a conclusion that what can be done in the proposed
system
.

.





2.1.1
EXISTING SYSTEM


In wireless communication

systems, it is easier for a global observer to
mount

traffic analysis attacks by following the packet forwarding

path
than in
wired networks. Thus, routing anonymity

is indispensable, which conceals the

confidential communication relationship of two parties by

building an anonymous
path between them. Nevertheless,

unconditional anonymity may incur insider
attacks since

mi
sbehaving users are no longer traceable. Therefore,

traceability
is highly desirable such as in e
-
cash systems


where it is used for detecting and
tracing

double
-
spenders.







.


2.1.2.
PROPOSED SYSTEM



W
e are motivated by resolving the above security conflicts, namely
anonymity and traceability, in the emerging WMN communication systems. We have
proposed the initial design
of our security architecture
,

where the feasibility and
applicability of the architecture were not fully understood. As a result, we provide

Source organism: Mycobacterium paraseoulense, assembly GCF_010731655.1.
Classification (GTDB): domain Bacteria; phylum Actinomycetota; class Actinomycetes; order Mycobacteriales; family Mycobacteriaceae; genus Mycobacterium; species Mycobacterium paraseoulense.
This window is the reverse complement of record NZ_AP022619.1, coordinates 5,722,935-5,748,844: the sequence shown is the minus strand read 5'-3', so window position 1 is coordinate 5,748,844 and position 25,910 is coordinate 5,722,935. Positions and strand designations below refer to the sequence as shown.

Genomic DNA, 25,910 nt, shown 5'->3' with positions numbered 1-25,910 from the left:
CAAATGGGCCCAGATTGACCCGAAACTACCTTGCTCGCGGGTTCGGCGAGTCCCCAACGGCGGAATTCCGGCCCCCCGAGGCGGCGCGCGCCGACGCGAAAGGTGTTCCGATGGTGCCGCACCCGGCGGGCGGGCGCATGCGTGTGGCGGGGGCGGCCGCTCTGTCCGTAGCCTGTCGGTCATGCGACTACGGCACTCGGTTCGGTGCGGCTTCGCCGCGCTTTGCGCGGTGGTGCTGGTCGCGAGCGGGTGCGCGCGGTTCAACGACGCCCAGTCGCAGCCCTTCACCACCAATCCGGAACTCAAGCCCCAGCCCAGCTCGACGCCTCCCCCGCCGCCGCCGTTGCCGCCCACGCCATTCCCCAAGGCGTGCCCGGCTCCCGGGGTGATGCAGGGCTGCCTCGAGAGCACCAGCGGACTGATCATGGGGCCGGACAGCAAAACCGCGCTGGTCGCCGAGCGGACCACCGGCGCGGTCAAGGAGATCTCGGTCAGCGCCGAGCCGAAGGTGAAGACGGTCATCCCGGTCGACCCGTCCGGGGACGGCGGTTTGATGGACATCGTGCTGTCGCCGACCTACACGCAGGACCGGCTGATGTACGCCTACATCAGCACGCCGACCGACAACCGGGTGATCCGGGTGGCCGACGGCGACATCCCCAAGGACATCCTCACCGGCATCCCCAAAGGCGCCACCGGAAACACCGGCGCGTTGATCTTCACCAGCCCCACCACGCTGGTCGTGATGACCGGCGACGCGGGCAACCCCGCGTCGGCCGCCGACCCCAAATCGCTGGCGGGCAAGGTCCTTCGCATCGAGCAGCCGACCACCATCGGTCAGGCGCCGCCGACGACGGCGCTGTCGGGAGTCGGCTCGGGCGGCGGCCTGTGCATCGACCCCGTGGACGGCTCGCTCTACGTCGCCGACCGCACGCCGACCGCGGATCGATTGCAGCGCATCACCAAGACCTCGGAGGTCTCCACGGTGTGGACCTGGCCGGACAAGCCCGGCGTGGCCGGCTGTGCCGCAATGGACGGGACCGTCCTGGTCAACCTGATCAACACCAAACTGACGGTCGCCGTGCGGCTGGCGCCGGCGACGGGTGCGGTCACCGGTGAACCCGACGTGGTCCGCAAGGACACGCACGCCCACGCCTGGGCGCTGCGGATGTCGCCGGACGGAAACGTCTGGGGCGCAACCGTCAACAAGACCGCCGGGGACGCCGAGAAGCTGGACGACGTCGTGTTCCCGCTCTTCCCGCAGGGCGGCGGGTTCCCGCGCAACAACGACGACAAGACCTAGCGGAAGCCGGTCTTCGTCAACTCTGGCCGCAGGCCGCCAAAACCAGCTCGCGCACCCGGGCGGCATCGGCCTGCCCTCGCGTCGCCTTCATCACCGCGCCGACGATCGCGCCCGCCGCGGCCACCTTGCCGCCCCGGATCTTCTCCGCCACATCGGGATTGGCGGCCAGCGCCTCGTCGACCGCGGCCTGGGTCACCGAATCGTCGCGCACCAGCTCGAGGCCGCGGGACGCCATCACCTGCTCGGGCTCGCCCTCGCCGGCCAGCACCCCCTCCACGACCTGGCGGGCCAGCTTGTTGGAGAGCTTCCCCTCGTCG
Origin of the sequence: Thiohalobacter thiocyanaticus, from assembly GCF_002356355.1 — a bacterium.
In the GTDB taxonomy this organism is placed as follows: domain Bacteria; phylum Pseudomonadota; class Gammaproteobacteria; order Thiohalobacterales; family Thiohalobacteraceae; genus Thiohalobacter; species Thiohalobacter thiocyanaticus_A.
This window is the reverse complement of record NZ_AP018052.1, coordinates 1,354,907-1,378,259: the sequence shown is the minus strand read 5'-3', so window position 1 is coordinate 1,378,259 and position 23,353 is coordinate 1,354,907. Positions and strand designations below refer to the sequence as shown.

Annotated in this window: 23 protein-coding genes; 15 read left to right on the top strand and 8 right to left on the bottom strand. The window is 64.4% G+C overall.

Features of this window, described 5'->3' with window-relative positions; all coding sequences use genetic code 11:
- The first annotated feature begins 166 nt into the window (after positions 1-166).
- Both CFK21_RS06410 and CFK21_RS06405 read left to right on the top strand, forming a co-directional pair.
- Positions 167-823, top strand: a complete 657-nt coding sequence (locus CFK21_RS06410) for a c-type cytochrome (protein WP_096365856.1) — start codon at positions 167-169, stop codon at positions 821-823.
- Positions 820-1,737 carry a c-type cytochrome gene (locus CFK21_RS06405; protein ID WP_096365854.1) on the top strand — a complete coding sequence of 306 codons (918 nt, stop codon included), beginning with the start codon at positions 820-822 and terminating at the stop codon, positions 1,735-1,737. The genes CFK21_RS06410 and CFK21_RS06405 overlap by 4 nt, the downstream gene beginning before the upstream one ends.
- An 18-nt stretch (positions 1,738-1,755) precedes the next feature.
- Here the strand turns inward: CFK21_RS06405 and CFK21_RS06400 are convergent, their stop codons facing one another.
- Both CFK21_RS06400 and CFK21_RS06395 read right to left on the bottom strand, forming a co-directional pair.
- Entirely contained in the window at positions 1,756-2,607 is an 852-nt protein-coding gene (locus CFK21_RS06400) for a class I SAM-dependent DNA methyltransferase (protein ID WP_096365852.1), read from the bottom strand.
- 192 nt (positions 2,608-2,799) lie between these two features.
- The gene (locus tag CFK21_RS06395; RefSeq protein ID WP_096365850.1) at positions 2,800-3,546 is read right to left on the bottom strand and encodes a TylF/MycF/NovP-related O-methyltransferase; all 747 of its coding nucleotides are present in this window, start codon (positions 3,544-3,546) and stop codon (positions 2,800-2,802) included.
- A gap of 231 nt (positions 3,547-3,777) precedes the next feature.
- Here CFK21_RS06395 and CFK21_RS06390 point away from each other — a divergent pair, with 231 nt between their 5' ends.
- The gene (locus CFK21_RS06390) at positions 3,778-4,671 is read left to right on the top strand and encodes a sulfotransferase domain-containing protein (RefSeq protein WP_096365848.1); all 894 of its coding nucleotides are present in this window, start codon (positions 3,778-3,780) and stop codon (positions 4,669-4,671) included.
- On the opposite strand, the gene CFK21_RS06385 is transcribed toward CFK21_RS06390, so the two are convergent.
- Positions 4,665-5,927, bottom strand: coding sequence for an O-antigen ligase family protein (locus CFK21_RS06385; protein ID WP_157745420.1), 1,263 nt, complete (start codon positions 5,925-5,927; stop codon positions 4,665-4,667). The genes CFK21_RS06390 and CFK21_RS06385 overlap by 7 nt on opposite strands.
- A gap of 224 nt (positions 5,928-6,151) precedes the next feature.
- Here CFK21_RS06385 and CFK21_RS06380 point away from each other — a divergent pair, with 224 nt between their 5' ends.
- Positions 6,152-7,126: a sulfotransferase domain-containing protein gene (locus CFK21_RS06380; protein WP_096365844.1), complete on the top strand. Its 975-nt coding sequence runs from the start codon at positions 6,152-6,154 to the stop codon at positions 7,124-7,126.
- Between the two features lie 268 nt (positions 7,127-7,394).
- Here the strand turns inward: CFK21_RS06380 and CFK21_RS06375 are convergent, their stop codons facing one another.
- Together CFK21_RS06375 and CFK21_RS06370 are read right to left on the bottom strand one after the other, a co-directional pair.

detailed efficiency analysis in terms of storage, communication, and computation in
this paper to show that our SAT is a practically viable solu
tion to the application
scenario of interest. Our system borrows the blind signature technique from payment
systems, and hence, can achieve the anonymity of unlinking user identities from
activities, as well as the traceability of misbehaving users. Furthe
rmore, the
proposed pseudonym technique renders user location information unexposed.



Advantage
:



Our work differs from previous work in that WMNs have unique
hierarchical topologies and rely heavily on wireless links, which have to b
e
considered in the anonymity design. As a result, the original anonymity scheme for
payment systems among bank, customer, and store cannot be directly applied. In
addition to the anonymity scheme, other security issues such as authentication, key
establis
hment, and revocation are critical in WMNs to ensure the correct application
of the anonymity scheme. Moreover, although we employ the widely used
pseudonym approach to ensure network access anonymity and location privacy, our